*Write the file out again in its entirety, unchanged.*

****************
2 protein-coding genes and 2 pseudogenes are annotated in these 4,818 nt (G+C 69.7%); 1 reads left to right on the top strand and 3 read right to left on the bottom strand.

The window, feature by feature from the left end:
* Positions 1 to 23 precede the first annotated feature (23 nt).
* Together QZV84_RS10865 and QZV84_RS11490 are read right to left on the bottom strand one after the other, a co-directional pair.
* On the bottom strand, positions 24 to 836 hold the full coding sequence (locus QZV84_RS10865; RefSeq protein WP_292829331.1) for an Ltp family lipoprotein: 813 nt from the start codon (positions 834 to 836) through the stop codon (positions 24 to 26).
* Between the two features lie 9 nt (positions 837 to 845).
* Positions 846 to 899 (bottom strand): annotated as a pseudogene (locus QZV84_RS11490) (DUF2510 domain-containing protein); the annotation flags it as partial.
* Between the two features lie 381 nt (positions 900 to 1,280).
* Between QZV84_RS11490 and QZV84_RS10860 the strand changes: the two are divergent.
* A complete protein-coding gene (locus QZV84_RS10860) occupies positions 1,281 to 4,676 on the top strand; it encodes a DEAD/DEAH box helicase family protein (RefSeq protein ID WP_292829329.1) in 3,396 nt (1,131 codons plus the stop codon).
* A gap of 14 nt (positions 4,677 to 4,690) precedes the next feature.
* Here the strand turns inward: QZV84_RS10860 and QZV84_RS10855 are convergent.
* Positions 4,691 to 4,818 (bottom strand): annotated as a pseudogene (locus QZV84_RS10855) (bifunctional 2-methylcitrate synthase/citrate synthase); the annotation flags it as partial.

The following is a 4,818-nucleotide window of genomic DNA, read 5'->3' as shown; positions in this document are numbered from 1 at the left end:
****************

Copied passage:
2 protein-coding genes and 2 pseudogenes are annotated in these 4,818 nt (G+C 69.7%); 1 reads left to right on the top strand and 3 read right to left on the bottom strand.

The window, feature by feature from the left end:
* Positions 1 to 23 precede the first annotated feature (23 nt).
* Together QZV84_RS10865 and QZV84_RS11490 are read right to left on the bottom strand one after the other, a co-directional pair.
* On the bottom strand, positions 24 to 836 hold the full coding sequence (locus QZV84_RS10865; RefSeq protein WP_292829331.1) for an Ltp family lipoprotein: 813 nt from the start codon (positions 834 to 836) through the stop codon (positions 24 to 26).
* Between the two features lie 9 nt (positions 837 to 845).
* Positions 846 to 899 (bottom strand): annotated as a pseudogene (locus QZV84_RS11490) (DUF2510 domain-containing protein); the annotation flags it as partial.
* Between the two features lie 381 nt (positions 900 to 1,280).
* Between QZV84_RS11490 and QZV84_RS10860 the strand changes: the two are divergent.
* A complete protein-coding gene (locus QZV84_RS10860) occupies positions 1,281 to 4,676 on the top strand; it encodes a DEAD/DEAH box helicase family protein (RefSeq protein ID WP_292829329.1) in 3,396 nt (1,131 codons plus the stop codon).
* A gap of 14 nt (positions 4,677 to 4,690) precedes the next feature.
* Here the strand turns inward: QZV84_RS10860 and QZV84_RS10855 are convergent.
* Positions 4,691 to 4,818 (bottom strand): annotated as a pseudogene (locus QZV84_RS10855) (bifunctional 2-methylcitrate synthase/citrate synthase); the annotation flags it as partial.

The following is a 4,818-nucleotide window of genomic DNA, read 5'->3' as shown; positions in this document are numbered from 1 at the left end: